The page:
Will gave me one of the nicest surprises just now. He is a wonderful scavenger, and when on a construction or handyman job, has a good eye for noticing what is stored in other people’s Quonsets and barns. At a recent job, he noticed a small, Swedish-style wood heating stove, new in the box. He bartered for it (he loves bartering). He installed it while I was gone, and when I came home, we had a cozy bedroom for the first time ever.
(My apologies on the drowsy lighting of the photo.) It is a Vogelzang brand…not particularly high quality, but serviceable. It is a sweet-feeling little stove (you can see by the size of the bricks and fire shovel that it is not very tall), and, like most wood stoves, has a temperament and personality. In spite of the appearance that one can effectively cook and or heat a pot or kettle on top, most of the heat radiates out the sides. (This picture was taken some months after installing the stove, and you can see where the sometimes extreme heat has faded the paint.) This stove takes a bit more babying on the draft creation, during ignition, than some do, and doesn’t burn heavy logs particularly well…but is a steady little workhorse, all the same. It tends to be a heavy feeder, and the fact that it does not shut down air intake as completely as many stoves do, can be a drawback when burning lumber with much sap (southern yellow pine makes an inferno). The slide on the front is the main air-intake, and if one needs to limit it further than the closed slide allows, a coin (quarter) or similar object can be placed over the hole on top of the slide. The cleaning process is easy, though it can be messy removing the firebricks lining the bottom of the burning chamber. (The bricks that are beneath the stove on the floor have since been removed, as they turned out to be unnecessary – not much heat goes out the bottom, even with a moderate load of wood.)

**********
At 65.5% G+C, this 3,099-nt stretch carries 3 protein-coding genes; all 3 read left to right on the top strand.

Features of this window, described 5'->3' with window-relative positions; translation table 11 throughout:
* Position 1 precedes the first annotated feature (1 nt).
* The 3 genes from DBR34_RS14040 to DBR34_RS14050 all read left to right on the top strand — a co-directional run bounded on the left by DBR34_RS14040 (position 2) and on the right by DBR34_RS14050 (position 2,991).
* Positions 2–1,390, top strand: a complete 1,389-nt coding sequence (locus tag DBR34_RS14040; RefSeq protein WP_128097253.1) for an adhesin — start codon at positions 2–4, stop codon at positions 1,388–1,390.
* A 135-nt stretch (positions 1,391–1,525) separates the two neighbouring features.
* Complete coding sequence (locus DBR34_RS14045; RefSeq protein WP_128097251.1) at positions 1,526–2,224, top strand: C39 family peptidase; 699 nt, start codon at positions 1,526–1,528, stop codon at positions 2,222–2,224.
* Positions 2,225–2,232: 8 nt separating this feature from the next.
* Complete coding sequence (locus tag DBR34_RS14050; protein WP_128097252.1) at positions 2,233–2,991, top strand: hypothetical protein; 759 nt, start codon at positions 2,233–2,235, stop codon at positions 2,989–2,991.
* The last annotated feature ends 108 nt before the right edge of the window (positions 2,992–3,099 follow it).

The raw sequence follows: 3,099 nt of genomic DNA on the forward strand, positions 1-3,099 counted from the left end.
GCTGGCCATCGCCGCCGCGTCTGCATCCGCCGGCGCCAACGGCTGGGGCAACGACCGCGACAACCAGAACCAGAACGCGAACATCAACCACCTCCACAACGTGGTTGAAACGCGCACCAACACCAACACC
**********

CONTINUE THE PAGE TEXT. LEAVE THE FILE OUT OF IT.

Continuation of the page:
We burn mostly elm and pine scrap lumber here, and this means that the fire may need coaxing and feeding three or more times a night, as elm doesn’t burn well above a smolder on its own, and other available woods tend to disappear rather quickly. But this is doable.
All in all, I am happy with my beautiful little Christmas present, and am comforted by the fact that I can have a quiet – and warm – place in mid-winter to play my violin.